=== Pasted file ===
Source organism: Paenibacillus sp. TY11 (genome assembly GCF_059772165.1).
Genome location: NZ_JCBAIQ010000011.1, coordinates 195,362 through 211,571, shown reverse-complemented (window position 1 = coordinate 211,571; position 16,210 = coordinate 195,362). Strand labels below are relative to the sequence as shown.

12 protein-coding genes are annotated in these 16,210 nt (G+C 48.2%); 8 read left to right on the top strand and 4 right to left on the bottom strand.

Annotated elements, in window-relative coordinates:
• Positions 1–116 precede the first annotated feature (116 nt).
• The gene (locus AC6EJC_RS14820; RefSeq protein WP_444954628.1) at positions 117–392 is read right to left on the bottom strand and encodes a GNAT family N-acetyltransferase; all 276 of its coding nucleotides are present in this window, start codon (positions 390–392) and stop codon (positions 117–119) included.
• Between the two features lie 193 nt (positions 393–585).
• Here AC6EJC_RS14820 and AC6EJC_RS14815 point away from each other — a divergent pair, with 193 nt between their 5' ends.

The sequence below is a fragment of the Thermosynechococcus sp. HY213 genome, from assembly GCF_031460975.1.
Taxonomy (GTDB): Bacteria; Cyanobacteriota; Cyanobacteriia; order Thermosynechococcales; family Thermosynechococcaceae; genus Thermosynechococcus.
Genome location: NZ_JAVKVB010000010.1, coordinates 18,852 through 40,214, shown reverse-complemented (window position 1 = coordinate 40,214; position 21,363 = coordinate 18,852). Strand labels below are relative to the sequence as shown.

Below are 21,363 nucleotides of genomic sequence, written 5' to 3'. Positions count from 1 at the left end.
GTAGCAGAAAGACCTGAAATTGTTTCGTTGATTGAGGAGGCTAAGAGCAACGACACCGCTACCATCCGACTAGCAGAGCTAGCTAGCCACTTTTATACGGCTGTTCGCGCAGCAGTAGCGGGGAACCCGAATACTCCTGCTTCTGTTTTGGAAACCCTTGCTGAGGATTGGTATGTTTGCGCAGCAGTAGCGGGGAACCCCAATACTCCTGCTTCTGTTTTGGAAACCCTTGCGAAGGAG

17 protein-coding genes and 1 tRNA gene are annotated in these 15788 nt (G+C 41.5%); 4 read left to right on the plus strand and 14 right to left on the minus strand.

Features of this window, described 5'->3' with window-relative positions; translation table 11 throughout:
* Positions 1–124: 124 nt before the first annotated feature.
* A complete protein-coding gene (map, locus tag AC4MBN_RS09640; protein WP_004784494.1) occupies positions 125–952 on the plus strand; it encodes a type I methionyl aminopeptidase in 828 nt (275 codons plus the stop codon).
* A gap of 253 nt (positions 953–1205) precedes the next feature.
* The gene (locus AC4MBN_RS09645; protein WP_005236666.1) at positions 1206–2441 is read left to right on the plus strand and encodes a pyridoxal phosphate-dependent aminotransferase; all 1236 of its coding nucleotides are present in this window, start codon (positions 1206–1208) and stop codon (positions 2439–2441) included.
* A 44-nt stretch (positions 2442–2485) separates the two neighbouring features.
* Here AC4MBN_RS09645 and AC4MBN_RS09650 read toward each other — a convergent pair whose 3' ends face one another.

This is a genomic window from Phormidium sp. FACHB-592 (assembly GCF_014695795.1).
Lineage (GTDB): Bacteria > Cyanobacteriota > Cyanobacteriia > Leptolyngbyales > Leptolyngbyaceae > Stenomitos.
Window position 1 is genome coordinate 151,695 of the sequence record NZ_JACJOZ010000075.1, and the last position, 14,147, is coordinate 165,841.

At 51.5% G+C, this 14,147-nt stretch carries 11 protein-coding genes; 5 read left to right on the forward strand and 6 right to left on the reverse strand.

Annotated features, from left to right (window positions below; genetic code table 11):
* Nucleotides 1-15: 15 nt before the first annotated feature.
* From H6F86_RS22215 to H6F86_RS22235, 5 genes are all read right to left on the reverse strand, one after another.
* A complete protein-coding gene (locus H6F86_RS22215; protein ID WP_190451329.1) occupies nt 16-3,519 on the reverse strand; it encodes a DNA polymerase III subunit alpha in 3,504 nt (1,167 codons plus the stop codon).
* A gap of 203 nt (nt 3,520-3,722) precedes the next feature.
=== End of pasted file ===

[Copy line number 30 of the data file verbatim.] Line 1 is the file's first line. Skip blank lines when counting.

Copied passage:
* A gap of 203 nt (nt 3,520-3,722) precedes the next feature.